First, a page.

Congenital myasthenic syndromes due to heteroallelic nonsense/missense mutations in the acetylcholine receptor ε subunit gene: Identification and functional characterization of six new mutations

Kinji Ohno, Polly A. Quiram, Margherita Milone, Hai Long Wang, Michel C. Harper, J. Ned Pruitt, Joan M. Brengman, Linda Pao, Kenneth H. Fischbeck, Thomas O. Crawford, Steven M. Sine, Andrew G. Engel

Research output: Contribution to journalArticlepeer-review

134 Scopus citations

Abstract

We describe and functionally characterize six mutations of the acetylcholine receptor (AChR) ε subunit gene in three congenital myasthenic syndrome patients. Endplate studies demonstrated severe endplate AChR deficiency, dispersed endplate regions and well preserved junctional folds in all three patients. Electrophysiologic studies were consistent with expression of the fetal γ-AChR at the endplates in one patient, prolongation of some channel events in another and γ-AChR expression as well as some shorter than normal channel events in still another. Genetic analysis revealed two recessive and heteroallelic E subunit gene mutations in each patient. One mutation in each (εC190T [εR64X], ε127ins5 and ε553del7) generates a nonsense codon that predicts truncation of the E subunit in its N-terminal, extracellular domain; and one mutation in each generates a missense codon (εR147L, εP245L and εR311W). None of the mutations was detected in 100 controls. Expression studies in HEK cells indicate that the three nonsense mutations are null mutations and that surface expression of AChRs harboring the missense mutations is significantly reduced. Kinetic analysis of AChRs harboring the missense mutations show that εR147L is kinetically benign, εP245L prolongs burst open duration 2-fold by slowing the rate of channel closing and εR311W shortens burst duration 2-fold by slowing the rate of channel opening and speeding the rate of ACh dissociation. The modest changes in activation kinetics are probably overshadowed by reduced expression of the missense mutations. The consequences of the endplate AChR deficiency are mitigated by persistent expression of γ-AChR, changes in the release of transmitter quanta and appearance of multiple endplate regions on the muscle fiber.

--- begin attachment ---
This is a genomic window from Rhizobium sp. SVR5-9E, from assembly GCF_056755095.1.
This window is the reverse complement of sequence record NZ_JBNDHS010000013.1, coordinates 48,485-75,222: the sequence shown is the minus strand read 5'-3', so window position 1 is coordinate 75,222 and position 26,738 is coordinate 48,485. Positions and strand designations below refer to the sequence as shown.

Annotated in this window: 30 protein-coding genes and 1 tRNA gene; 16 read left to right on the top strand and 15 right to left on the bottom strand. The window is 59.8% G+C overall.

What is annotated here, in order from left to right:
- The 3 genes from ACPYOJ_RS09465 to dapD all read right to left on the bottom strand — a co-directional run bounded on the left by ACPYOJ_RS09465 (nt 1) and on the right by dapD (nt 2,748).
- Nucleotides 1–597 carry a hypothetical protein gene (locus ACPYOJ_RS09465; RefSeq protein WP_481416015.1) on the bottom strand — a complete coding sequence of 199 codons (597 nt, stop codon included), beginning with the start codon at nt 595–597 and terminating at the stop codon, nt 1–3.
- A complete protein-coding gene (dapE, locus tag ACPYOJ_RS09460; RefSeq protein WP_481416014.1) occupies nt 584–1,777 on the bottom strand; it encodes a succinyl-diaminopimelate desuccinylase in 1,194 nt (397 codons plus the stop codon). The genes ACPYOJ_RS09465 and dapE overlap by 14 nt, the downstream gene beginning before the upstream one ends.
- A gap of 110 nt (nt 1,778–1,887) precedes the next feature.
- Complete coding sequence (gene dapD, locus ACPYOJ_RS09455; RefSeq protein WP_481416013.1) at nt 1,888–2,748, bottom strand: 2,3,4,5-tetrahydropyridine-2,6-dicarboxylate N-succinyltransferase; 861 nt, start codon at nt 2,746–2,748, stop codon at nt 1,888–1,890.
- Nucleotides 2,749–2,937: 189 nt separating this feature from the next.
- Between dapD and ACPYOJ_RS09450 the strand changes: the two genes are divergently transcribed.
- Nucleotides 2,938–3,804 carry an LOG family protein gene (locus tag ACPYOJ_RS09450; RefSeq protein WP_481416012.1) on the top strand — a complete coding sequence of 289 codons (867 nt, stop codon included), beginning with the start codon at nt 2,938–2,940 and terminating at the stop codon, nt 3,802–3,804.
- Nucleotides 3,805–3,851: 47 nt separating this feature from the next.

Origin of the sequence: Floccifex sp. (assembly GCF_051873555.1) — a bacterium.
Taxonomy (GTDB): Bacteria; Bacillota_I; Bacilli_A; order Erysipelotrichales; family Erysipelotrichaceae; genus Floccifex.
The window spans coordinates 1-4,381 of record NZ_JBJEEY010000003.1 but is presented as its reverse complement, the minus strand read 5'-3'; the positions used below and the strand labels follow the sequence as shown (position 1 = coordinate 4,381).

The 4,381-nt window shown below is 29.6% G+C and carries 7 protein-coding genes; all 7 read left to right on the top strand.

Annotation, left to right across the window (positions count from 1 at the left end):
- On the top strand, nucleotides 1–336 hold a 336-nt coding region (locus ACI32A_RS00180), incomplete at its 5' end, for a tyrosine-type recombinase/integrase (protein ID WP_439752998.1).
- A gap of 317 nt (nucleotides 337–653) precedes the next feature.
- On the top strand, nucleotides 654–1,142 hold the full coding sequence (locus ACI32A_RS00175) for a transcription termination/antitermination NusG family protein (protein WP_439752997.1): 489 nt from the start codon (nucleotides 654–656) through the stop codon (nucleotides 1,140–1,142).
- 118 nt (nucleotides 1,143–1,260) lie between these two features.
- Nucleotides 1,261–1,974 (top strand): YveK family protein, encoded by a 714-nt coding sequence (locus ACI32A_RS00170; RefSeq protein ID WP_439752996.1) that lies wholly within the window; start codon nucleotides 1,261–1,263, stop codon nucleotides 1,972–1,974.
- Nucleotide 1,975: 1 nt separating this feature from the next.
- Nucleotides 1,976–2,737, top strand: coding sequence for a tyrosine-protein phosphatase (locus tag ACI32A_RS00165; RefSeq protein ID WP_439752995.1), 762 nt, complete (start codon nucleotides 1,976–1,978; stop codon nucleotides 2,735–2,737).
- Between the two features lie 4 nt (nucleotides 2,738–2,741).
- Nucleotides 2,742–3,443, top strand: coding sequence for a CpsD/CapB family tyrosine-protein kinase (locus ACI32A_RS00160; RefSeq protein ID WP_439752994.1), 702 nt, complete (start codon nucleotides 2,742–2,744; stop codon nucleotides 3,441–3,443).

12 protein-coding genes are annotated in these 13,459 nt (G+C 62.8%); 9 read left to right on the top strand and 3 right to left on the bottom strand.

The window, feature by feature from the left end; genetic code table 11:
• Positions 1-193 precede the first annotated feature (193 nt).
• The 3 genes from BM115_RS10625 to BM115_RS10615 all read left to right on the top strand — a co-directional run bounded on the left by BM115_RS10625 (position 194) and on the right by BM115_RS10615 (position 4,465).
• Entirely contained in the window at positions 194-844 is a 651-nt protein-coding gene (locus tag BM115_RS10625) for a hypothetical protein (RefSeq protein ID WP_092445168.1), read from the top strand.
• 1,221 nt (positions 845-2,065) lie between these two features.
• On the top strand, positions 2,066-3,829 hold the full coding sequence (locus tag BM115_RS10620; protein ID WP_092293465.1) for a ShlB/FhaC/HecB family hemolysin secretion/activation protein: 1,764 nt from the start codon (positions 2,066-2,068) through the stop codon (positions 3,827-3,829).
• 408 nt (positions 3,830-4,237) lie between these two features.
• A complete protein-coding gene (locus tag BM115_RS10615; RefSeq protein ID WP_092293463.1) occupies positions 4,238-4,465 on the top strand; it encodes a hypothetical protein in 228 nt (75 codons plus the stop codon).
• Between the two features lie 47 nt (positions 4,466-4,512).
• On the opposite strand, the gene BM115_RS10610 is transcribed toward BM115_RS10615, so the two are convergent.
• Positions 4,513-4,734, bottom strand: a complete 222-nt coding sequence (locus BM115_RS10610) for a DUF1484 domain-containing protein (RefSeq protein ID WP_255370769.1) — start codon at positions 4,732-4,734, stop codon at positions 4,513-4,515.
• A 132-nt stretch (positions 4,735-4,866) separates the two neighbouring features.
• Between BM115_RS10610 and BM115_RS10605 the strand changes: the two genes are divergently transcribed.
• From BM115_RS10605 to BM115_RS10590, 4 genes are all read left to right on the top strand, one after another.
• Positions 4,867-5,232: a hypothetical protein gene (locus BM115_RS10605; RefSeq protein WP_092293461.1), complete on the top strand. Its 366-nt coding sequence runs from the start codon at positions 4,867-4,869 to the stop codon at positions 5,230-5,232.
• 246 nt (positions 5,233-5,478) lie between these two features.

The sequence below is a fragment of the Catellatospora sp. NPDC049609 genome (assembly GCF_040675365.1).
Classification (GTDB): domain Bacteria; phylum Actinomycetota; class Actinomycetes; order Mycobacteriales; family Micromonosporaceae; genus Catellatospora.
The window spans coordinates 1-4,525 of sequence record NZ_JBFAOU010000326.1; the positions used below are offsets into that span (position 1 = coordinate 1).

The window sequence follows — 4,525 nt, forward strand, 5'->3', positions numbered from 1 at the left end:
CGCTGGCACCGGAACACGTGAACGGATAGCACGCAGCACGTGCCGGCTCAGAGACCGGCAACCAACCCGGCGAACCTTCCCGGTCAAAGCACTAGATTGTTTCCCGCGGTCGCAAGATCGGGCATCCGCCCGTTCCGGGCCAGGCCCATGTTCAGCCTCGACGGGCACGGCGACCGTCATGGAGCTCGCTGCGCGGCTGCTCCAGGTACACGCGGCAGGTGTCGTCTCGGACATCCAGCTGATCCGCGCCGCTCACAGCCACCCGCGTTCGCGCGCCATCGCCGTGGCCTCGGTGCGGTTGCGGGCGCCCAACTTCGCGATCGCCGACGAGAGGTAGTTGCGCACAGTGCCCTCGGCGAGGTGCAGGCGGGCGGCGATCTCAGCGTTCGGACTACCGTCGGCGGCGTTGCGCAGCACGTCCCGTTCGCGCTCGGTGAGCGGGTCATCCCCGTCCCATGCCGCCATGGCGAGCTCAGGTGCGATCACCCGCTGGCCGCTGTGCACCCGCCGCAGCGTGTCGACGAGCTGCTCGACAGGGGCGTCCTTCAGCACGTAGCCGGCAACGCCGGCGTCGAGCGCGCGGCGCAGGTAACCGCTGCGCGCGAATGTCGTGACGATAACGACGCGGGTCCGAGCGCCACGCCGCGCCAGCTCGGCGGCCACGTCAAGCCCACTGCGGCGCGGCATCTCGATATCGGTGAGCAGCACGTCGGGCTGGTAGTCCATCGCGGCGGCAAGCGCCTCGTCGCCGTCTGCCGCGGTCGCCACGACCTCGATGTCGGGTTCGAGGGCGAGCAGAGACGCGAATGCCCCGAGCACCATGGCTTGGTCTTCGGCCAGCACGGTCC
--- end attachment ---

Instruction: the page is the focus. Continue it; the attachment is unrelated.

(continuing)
Original languageEnglish (US)
Pages (from-to)753-766
Number of pages14
JournalHuman Molecular Genetics
Volume6
Issue number5
DOIs
StatePublished - May 1997

ASJC Scopus subject areas

  • Molecular Biology
  • Genetics
  • Genetics(clinical)

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